Lying Like a Dog in 'Violence of the Lambs'

By Peter Carlson
Washington Post Staff Writer
Tuesday, February 5, 2008

The animals are coming after us and they're out for blood!

The birds of the air and the beasts of the field are sick and tired of being hunted, caged, neutered, beaten and eaten. They're mad as hell and they've begun to fight back. It's not just grizzlies and sharks who are ripping people to shreds these days. Elephants, stingrays, dolphins, beavers, chimps, even chickens and hermit crabs are on the attack!

The whole horrific story is laid out in "Violence of the Lambs," John Jeremiah Sullivan's article in the February issue of GQ magazine about "the coming battle between man and beast."

Sullivan interviewed Marcus Livengood, a zoologist who blows the whistle on the alarming worldwide increase in animals attacking humans: In India, leopards invaded Mumbai, killing 22 people! In Albania, a pack of 200 wild dogs rampaged through the town of Mamurras, attacking humans! In Sonoma County, Calif., chickens turned on local children! In North Carolina, hermit crabs besieged a jogger on a beachside boardwalk!

The animals are fighting back against human encroachment, says Livengood: "We are a threat to the animals. They're just doing what nature designed them to do."

The article is terrifying! It's horrifying! It's . . . It's . . .

It's baloney. It's a fake, a fraud, a hoax, a prank.

To learn that, you've got to read through seven pages of gaseous prose until you get to the second to last paragraph in the story, where you find this little revelation: "Big parts of this piece I made up. I didn't want to say that, but the editors are making me, because of certain scandals in the past with made-up stories." Sullivan admits in the piece that he concocted Marcus Livengood, who does not exist, but he swears that the animal attack stories he cited are really true.

"All the facts are real," Jim Nelson, GQ's editor, said in a phone interview. "All the bizarre animal attacks are real."

Sullivan, a National Magazine Award-winning writer, has been collecting news stories of weird animal attacks for years, Nelson says. And he wanted to write a piece that played with the idea of what Nelson calls "a 'Planet of the Apes' mythology." When Sullivan couldn't find a real scientist willing to entertain his apocalyptic ideas, he invented one, with Nelson's permission.

"He plays with the reader's incredulity until the very end," Nelson says. "You have to stay with it. We were betting that the readers would stay with it until the end."

Reaction has been mixed, Nelson says: "It runs the gamut from 'Oh my God, that's the scariest, most fascinating piece I ever read!' to 'I can't believe you made it all up!' " Hoaxes are, of course, nothing new in the magazine biz. Remember Esquire's 2006 hoax about a nonexistent Texas millionaire's plan for a "fat tax" that would balance the federal budget by taxing the obese? And GQ's 1997 article about problems on the set of the nonexistent movie "God," with Marlon Brando fired from the title role because he kept walking around naked? And Esquire's 1996 profile of a nonexistent airhead starlet named Allegra Coleman? Who says fiction is dead?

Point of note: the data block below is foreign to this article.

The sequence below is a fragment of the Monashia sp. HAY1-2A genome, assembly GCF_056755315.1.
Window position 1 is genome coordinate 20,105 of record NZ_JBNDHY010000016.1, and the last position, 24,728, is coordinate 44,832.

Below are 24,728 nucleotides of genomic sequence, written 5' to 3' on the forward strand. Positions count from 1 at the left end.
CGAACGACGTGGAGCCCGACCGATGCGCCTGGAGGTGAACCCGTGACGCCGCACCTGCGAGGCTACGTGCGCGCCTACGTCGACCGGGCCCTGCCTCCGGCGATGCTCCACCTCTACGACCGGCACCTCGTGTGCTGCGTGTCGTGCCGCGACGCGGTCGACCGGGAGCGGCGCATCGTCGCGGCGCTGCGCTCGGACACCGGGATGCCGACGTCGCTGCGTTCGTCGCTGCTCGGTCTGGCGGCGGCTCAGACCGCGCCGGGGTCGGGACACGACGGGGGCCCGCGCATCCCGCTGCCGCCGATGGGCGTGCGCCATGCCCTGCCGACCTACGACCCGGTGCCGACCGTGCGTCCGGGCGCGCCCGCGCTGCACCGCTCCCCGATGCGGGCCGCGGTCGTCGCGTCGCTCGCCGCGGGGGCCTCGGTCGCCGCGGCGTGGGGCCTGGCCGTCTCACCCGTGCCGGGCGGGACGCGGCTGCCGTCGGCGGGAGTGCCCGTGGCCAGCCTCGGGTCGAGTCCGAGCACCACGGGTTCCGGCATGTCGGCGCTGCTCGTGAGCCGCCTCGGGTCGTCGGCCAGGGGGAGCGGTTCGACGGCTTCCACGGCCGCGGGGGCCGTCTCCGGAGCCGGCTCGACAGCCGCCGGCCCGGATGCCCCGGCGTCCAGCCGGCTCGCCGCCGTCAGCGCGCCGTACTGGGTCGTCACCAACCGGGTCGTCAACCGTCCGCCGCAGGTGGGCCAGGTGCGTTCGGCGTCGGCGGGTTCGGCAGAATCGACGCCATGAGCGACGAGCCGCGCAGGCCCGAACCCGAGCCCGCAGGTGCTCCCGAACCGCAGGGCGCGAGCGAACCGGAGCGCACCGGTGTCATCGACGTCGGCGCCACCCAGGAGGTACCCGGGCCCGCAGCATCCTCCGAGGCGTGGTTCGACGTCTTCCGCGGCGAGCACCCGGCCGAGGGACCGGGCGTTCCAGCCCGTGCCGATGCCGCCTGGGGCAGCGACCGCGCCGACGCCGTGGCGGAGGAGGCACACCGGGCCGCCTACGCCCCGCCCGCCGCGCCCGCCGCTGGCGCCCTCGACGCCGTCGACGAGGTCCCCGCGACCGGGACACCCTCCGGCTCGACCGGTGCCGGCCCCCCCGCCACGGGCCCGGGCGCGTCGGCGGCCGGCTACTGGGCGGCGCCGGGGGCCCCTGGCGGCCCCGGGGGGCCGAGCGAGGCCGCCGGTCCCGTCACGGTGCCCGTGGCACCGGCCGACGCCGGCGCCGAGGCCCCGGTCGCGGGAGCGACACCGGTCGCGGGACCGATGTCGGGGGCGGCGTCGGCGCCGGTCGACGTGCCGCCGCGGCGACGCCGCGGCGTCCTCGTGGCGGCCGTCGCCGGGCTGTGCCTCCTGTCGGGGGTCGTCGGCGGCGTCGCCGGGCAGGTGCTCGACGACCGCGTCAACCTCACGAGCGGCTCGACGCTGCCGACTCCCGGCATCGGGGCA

As pranks go, Sullivan's is pretty good -- a clever parody of environmental scare stories. And I loved the illustrations, particularly the full-page color photo of a gentle little lamb, its fleece as white as snow, except for the fresh blood dripping from around its vicious little mouth.

It makes you wonder: If the animals did attack us, who could blame them? After all, we do kill them, hack up their corpses and eat them, which is the kind of thing that would make anybody a little cranky. The problem is, the little suckers are so tasty and we humans are so hungry.

A Meaty Read

Just how hungry we American humans are is revealed in Portfolio's cover story, "How Fat Won," the kind of article you hope is a hoax but turns out to be all too true.

Portfolio is Cond¿ Nast's new business magazine and this piece is about "how a fast-food chain is pushing gluttony to new extremes."

After the 2001 book "Fast Food Nation" exposed the artery-clogging horrors of American fast food, McDonald's and other chains started adding salads and fruit and yogurt to their menus. That left an opening for Andrew Puzder, the CEO of CKE, the company that owns two fast-food chains, Hardee's and Carl's Jr. Puzder decided to go in the other direction, toward the glories of all-out, unapologetic gluttony.

First, Carl's Jr. introduced the "Six Dollar Burger," with a full half-pound hunk of dead cow. Then Hardee's came out with the "Monster Thickburger," a monstrosity composed of two huge beef patties topped with bacon and gooey cheese.

Both were successful with the customers known in the trade as "young, hungry guys" and they spawned a sort of arms race in the burger biz. Burger King introduced the "Triple Whopper With Cheese" and McDonald's responded with the "Double Quarter Pounder With Cheese." Not to be outgunned, Carl's Jr. introduced the inevitable " Double Six Dollar Burger" and then Hardee's came out with the pièce de résistance, the "Philly Cheese Steak Thickburger," which is, as its name implies, a gigantic burger topped with steak and cheese.

What next, the Full-Cow Burger? The Whole Herd Burger? With cheese?

"Cardiac surgeons, expect a busy century," writes food critic Tucker Shaw. "The era of the über-burger is upon us."

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